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President Trump's former national security adviser, Michael Flynn, spoke with FBI investigators in the White House two days after his swearing-in in 2017, although Trump himself did not learn of the interview until two days later, NBC News reports. "No one knew that any of this was happening," said one senior White House official.

The Jan. 24, 2017, meeting between Flynn and the FBI is now at the heart of the ongoing investigation into Russia's hand in the 2016 election and a possible obstruction of justice case against the sitting president. In December, Flynn pleaded guilty to lying to the FBI in the Jan. 24 interview.

Then-Deputy FBI Director Andrew McCabe's office and one of Flynn's schedulers had spoken on Jan. 24 to arrange for the interview later that same day. "The scheduler didn't ask the reason for the meeting, and the FBI didn't volunteer it," NBC News writes based on a conversation with a person familiar with the timeline. Flynn, as such, did not loop in a lawyer for the National Security Council, as would be normal, nor his own personal lawyer, meeting instead with the investigators alone.

The White House senior staff first learned the interview had taken place on Jan. 26, an entire two days later. Former Acting Attorney General Sally Yates revealed Flynn's conversation with the FBI when she warned White House counsel Don McGahn that the national security adviser had lied to Vice President Mike Pence about the nature of his conversations with former Russian Ambassador Sergey Kislyak, potentially making him vulnerable to blackmail. Yates has since testified that McGahn asked her about how well Flynn did in his interview with the FBI agents, and Yates told him she could not comment.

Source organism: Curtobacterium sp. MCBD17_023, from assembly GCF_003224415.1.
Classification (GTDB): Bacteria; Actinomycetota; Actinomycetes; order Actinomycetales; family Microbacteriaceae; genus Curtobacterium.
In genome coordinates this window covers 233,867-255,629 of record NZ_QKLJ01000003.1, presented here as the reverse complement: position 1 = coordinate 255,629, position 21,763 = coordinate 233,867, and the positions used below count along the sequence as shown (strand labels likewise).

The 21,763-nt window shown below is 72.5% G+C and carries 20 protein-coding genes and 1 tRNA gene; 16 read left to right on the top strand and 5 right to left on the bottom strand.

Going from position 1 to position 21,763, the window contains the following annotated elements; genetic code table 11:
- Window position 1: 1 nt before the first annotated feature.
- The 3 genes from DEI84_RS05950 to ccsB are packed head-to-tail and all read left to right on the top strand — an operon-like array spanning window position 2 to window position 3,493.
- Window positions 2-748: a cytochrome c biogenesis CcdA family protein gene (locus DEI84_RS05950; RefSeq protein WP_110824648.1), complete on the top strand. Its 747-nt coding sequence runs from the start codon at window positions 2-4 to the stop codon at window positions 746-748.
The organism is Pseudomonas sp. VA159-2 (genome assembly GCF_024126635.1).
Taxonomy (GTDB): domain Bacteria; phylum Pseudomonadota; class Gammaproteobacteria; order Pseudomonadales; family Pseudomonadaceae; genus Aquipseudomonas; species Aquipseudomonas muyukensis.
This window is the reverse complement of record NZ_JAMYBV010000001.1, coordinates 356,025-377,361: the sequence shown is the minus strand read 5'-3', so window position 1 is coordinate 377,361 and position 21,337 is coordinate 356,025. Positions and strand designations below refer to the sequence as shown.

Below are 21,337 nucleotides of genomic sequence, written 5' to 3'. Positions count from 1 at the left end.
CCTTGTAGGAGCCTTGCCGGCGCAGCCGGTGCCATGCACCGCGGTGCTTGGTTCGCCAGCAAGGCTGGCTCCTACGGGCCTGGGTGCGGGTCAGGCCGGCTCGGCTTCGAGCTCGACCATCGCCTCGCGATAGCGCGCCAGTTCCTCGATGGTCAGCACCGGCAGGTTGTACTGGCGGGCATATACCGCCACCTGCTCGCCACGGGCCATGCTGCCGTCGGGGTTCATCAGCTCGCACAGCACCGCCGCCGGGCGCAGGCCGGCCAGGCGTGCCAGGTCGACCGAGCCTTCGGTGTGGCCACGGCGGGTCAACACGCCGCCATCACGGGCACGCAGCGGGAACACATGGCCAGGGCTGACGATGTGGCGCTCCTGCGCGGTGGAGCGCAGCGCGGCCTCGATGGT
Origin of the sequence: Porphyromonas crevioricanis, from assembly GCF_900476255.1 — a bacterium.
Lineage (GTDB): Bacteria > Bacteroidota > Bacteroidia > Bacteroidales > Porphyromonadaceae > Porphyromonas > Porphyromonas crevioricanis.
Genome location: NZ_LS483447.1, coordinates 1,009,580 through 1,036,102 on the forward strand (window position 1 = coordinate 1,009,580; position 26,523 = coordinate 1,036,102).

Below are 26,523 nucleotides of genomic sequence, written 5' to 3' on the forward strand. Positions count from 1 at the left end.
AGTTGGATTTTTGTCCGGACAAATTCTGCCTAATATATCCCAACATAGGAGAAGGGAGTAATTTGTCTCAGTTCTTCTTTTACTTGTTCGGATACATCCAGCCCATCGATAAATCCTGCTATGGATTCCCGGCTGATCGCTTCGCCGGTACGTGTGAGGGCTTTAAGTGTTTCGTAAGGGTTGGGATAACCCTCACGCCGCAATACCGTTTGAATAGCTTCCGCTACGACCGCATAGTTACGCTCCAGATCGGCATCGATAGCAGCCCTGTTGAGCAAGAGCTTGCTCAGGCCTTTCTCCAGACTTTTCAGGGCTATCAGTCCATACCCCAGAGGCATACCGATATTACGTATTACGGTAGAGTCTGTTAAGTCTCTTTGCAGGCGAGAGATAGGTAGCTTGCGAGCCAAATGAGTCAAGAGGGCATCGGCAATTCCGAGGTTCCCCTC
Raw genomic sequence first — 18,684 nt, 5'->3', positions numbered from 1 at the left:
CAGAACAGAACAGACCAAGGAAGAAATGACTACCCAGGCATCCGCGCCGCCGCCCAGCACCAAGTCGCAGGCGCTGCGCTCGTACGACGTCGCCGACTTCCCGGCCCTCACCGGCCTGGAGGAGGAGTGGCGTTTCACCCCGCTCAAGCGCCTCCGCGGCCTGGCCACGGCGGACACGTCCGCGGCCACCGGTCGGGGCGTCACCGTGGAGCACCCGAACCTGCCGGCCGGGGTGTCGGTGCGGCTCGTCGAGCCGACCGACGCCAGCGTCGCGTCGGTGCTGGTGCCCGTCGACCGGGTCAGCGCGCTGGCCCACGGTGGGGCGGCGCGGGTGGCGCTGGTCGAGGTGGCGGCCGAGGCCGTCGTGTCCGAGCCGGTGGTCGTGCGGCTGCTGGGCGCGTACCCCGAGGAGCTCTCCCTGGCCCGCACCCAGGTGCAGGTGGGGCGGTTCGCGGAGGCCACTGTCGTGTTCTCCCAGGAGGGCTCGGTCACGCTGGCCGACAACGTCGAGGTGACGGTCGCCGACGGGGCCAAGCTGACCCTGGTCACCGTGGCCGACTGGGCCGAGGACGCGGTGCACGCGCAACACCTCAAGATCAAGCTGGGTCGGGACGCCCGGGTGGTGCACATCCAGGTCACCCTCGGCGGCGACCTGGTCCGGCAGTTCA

McGahn subsequently briefed Trump, then-White House chief strategist Stephen Bannon, and then-White House Chief of Staff Reince Priebus. Flynn was fired 18 days later, on Feb. 13. Read the full story of Flynn's private meeting with the FBI at NBC News. Jeva Lange

January 17, 2018
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The team working with Special Counsel Robert Mueller to investigate Russia's influence over the 2016 election is reportedly inspecting "suspicious" transactions involving Russian diplomatic personnel, BuzzFeed News writes. Among the transactions flagged by the Russian embassy's bank and reported, as is legally required, to the U.S. Treasury's financial crimes unit is a payment of $120,000 to then-Russian ambassador Sergey Kislyak just days after the presidential election and an attempt to withdraw $150,000 from the embassy's account less than a week after President Trump's inauguration.

In particular, Kislyak's payout raised eyebrows because it was marked as "payroll," although it didn't fit into his normal pay routine. Likewise, in the spring of 2014 some 30 checks to embassy employees totaling about $370,000 raised suspicions because "bank officials noted that the employees had not received similar payments in the past, and that the transactions surrounded the date of a critical referendum on whether parts of Crimea should secede from Ukraine and join Russia," BuzzFeed News writes.